Sun | May 19, 2019

Cedric Stephens | Elevating the insurance consumer

Published:Sunday | February 17, 2019 | 12:22 AM

ADVISORY COLUMN: INSURANCE HELPLINE

The staff in the Financial Services Commission’s insurance division and its leaders earned applause last week.

They have started a process to modernise the ways in which the $107 billion insurance industry that they regulate transacts business with consumers.

The changes, which were predicted in my column ‘Finally, Insurance Reform with Upsides for Consumers’ last September, were overdue.

In the words of one company executive who was speaking about his industry, it is “moving forward at a rapid rate”.

The daily, consumer-facing actions of insurers and intermediaries − brokers and agents – for the most part, are out of step with 21st-century ideas about how businesses should treat customers.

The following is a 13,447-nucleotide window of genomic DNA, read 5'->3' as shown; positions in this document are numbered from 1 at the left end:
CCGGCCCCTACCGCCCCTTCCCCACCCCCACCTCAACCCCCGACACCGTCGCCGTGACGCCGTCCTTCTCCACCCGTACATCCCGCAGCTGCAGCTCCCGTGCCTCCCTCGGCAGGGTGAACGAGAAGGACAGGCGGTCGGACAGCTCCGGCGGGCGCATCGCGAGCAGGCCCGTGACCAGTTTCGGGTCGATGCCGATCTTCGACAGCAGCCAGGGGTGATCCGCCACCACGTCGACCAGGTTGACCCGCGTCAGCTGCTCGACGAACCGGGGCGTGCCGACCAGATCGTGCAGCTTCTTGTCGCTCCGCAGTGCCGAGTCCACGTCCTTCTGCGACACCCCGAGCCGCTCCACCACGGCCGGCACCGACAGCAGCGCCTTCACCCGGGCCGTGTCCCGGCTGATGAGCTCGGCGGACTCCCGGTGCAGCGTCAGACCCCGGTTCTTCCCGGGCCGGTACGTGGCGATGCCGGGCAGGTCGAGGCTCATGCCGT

Making money – no matter what – is the hidden motto. Treating customers unfairly is the reality, as was shown in T.M.’s recent interactions with his broker in last week’s column.

Few persons will visit the regulator’s website – www.fscjamaica.org/regulated-industries/content-1229.html – to read the 13-page document ‘Market Conduct for Insurance Companies and intermediaries’.

Today’s article will highlight parts of the FSC’s new rules about how consumers should be treated.

Also, publication of the rules is only one part of the process to change how consumers are treated. The protocols will only be effective if buyers and policyholders familiarise themselves with the procedures and make demands for improvements when service delivery is sub-par.

Filing written complaints with the insurer, intermediary and regulator, when all other measures to seek redress fail – excluding the appointment of an attorney – is another important set of actions that consumers can take.